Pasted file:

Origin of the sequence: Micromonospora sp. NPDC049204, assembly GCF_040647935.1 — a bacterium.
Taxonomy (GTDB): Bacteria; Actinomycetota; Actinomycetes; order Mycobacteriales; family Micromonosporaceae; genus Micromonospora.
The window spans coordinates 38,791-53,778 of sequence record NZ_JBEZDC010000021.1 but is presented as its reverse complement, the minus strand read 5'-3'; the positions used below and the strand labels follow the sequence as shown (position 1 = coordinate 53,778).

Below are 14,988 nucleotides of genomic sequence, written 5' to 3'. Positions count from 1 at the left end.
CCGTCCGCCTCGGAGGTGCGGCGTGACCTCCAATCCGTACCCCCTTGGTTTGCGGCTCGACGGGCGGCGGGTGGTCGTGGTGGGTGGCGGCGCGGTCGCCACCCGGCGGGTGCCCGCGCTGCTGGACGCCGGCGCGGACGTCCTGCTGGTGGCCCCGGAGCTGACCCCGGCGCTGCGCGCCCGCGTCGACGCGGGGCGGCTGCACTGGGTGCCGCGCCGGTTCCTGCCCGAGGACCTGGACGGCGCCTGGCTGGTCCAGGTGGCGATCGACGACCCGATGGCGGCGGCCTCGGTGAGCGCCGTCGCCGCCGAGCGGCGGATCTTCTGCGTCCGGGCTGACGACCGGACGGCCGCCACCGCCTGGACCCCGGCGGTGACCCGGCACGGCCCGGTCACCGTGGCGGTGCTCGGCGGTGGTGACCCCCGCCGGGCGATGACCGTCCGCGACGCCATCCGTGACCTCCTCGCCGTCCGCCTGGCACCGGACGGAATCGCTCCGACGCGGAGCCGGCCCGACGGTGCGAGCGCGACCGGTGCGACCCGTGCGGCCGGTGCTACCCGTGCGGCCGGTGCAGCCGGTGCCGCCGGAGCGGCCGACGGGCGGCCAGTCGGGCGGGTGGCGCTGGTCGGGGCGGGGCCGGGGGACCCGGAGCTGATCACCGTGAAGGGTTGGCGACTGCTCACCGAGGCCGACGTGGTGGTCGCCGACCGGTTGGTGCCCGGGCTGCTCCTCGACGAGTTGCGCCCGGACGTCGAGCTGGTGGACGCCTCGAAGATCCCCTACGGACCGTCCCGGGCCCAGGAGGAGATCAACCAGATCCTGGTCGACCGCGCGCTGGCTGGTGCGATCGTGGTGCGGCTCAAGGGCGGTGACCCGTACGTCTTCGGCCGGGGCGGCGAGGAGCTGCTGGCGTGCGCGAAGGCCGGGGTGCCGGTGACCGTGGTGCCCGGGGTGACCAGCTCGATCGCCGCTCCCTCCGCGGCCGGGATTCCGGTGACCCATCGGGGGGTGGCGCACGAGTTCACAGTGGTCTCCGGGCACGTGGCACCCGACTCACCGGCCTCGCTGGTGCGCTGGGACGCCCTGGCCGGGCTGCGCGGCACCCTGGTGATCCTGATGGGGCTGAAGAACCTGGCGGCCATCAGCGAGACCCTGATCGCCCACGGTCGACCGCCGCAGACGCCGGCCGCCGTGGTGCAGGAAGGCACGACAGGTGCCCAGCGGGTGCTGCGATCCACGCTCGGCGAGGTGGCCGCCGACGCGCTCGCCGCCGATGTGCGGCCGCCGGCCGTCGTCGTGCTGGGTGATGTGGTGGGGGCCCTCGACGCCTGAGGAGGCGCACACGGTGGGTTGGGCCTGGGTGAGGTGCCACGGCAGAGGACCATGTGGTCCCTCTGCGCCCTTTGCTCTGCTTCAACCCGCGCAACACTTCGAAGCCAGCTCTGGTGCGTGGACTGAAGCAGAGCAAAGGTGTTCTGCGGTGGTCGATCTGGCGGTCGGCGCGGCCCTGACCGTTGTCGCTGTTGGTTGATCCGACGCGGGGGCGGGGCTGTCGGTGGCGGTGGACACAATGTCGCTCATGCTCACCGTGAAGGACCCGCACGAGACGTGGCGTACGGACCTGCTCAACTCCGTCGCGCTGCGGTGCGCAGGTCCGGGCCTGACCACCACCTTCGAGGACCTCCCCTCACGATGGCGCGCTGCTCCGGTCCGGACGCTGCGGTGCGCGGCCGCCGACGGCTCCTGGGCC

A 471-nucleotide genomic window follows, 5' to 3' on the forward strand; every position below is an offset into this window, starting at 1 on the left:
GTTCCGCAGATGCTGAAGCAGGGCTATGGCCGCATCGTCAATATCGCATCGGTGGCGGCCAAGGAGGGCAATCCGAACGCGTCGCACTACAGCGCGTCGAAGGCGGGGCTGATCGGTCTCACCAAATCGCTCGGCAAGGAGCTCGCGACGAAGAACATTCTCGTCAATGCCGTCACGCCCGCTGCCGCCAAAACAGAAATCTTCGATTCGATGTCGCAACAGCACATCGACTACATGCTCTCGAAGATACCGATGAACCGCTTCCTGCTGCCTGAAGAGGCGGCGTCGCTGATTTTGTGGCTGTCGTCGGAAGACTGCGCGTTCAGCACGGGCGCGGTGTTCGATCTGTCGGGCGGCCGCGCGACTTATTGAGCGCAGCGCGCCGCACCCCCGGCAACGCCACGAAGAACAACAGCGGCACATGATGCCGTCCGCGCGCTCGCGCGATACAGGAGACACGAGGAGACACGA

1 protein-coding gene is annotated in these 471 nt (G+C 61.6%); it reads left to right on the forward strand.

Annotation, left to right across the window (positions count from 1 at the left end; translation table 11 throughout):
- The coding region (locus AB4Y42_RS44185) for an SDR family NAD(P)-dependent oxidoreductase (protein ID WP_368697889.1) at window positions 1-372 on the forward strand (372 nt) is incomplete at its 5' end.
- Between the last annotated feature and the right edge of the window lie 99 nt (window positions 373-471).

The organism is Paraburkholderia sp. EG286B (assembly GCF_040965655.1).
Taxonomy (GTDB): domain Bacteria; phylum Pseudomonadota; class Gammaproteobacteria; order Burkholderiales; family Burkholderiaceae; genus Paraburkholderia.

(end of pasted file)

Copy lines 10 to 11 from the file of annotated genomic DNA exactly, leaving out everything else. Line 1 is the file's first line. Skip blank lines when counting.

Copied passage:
- The coding region (locus AB4Y42_RS44185) for an SDR family NAD(P)-dependent oxidoreductase (protein ID WP_368697889.1) at window positions 1-372 on the forward strand (372 nt) is incomplete at its 5' end.
- Between the last annotated feature and the right edge of the window lie 99 nt (window positions 373-471).